A baby needs to be attached properly in order to suckle effectively. This is where the problem lies especially for inexperienced mothers. When not properly attached there are quite a number of problems that can arise. Sore nipples to the mother, inadequate nutrition for the baby, frequent demand for food by a frustrated baby and undue emotional stress from an equally frustrated mother.

So what is the right way for the baby to attach to the breast so as to suckle effectively?

The points to notice are:

  • Much of the areola (the black part around the nipple) and the tissues underneath it, including the larger ducts, are in the baby’s mouth;
  • The breast is stretched out to form a long ‘teat’, but the nipple only forms about one-third of the ‘teat’;
  • The baby’s tongue is forward over the lower gums, beneath the milk ducts (the baby’s tongue is in fact cupped around the sides of the ‘teat’, but a drawing cannot show this);
  • The baby is suckling from the breast, not from the nipple.

The four signs of proper attachment are:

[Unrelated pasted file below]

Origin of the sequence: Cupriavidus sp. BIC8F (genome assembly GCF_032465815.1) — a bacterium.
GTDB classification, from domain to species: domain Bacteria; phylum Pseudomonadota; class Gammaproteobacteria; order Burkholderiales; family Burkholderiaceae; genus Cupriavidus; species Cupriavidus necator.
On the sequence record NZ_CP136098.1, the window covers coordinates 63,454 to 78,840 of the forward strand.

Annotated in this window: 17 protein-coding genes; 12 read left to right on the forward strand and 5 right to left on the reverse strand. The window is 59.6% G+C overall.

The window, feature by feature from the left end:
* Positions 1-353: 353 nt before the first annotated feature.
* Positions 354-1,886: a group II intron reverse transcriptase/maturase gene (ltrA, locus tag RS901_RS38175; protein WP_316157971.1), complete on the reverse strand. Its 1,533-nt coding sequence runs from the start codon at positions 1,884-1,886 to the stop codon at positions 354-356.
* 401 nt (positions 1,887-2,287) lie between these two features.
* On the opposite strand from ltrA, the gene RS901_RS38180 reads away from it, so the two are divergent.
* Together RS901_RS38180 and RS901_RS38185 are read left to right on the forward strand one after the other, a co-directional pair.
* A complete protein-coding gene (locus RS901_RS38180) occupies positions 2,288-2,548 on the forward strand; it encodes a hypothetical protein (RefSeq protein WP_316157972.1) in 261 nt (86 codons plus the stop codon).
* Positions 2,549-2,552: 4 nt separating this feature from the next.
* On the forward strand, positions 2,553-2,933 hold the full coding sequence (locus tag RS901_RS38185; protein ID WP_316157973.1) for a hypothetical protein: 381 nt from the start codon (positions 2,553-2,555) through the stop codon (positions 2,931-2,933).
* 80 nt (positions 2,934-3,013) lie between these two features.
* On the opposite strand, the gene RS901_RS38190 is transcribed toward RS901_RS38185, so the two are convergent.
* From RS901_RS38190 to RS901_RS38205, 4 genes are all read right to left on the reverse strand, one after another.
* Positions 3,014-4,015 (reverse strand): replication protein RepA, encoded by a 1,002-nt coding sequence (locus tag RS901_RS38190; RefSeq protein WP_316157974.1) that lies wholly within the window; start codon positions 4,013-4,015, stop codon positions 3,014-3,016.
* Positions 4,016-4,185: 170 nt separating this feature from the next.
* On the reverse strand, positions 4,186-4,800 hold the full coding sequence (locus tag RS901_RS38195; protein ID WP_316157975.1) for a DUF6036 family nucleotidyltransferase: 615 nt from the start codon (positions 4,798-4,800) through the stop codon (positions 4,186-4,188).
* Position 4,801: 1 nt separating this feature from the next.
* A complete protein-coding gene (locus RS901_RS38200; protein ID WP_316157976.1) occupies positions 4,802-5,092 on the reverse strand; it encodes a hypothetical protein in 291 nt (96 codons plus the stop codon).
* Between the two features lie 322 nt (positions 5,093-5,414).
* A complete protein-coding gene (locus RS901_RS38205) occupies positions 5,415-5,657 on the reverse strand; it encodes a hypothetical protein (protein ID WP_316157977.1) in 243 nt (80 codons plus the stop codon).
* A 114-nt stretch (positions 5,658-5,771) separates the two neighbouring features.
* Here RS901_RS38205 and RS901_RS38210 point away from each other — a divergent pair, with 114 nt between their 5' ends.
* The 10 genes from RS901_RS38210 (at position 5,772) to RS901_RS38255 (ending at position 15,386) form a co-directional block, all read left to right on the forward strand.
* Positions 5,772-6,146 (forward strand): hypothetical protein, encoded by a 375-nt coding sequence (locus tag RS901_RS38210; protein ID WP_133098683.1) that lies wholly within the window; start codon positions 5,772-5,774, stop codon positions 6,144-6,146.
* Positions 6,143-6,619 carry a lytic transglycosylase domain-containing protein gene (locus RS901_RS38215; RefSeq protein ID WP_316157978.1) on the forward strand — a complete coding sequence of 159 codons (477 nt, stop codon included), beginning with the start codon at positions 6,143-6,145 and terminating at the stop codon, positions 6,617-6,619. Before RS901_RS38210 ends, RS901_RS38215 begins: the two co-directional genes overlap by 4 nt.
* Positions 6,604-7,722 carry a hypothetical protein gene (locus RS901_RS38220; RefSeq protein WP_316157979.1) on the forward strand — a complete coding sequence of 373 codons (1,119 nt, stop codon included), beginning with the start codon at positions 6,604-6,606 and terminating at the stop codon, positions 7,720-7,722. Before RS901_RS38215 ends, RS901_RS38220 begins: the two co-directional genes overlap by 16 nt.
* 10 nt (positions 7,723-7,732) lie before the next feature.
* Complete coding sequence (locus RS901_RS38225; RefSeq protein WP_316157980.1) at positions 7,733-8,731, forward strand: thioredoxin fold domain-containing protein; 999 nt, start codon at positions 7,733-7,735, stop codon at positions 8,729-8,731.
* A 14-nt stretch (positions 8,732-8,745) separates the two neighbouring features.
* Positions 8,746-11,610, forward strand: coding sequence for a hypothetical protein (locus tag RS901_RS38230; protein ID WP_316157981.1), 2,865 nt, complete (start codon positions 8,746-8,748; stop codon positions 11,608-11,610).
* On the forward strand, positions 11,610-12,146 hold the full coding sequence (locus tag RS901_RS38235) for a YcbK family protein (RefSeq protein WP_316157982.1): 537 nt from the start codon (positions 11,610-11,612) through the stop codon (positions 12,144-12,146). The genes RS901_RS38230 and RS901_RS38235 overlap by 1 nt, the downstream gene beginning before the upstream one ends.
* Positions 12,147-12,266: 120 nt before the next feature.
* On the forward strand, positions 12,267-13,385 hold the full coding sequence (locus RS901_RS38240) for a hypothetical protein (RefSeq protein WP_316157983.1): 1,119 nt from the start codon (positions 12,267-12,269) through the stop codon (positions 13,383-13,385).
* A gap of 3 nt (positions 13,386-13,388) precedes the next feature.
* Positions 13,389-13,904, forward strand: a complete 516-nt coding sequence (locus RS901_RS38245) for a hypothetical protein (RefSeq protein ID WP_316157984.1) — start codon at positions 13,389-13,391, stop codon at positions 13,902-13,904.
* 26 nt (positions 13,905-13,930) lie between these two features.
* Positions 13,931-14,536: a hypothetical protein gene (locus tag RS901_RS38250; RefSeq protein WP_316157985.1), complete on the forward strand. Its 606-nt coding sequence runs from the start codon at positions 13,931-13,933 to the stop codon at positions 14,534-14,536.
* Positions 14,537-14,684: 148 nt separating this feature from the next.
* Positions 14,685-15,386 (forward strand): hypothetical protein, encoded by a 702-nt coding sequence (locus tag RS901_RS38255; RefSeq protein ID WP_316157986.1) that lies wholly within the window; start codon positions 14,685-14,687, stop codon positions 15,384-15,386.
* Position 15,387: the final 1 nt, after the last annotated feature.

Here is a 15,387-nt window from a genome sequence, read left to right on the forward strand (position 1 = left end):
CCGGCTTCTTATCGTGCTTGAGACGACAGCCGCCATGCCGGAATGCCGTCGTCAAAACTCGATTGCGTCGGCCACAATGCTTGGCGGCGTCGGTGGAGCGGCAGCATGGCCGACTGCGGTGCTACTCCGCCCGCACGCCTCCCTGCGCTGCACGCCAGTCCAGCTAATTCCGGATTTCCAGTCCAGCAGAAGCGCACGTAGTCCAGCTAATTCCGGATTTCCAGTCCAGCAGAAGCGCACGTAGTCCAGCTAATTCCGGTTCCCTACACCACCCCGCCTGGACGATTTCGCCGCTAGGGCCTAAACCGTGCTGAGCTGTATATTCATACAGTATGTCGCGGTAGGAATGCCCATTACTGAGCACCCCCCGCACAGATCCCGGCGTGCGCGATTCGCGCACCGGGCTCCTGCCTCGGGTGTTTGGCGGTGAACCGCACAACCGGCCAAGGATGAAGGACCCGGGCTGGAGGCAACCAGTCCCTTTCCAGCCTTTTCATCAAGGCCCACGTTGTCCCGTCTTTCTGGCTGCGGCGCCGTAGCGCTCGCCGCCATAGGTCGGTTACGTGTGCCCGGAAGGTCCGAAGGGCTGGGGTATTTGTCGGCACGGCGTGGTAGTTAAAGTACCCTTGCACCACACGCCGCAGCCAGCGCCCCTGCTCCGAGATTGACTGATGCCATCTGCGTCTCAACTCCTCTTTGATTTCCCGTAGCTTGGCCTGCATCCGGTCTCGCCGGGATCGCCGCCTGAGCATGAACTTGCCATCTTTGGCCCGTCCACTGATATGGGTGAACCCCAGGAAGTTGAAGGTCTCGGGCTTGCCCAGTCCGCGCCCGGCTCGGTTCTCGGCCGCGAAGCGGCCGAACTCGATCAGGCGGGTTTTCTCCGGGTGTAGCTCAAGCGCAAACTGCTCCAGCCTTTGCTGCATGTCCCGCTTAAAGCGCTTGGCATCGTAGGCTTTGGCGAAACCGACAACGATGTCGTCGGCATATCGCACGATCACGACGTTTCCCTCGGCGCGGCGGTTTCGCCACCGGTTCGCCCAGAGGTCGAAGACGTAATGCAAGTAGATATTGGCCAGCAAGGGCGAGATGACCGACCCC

• More of the areola is visible above the baby’s top lip than below the lower lip;
  • The baby’s mouth is wide open;
  • The baby’s lower lip is curled outwards;
  • The baby’s chin is touching or almost touching the breast.

Poor attachment

When the baby is poorly attached, only the nipple is in the baby’s mouth, not the underlying breast tissue or ducts. The baby’s tongue is back inside his or her mouth, and cannot reach the ducts to press on them. Suckling with poor attachment may be uncomfortable or painful for the mother and may damage the skin of the nipple and areola, causing sore nipples and fissures (or “cracks”). Poor attachment is the common cause of sore nipples and may result in inefficient removal of milk and apparent low supply.
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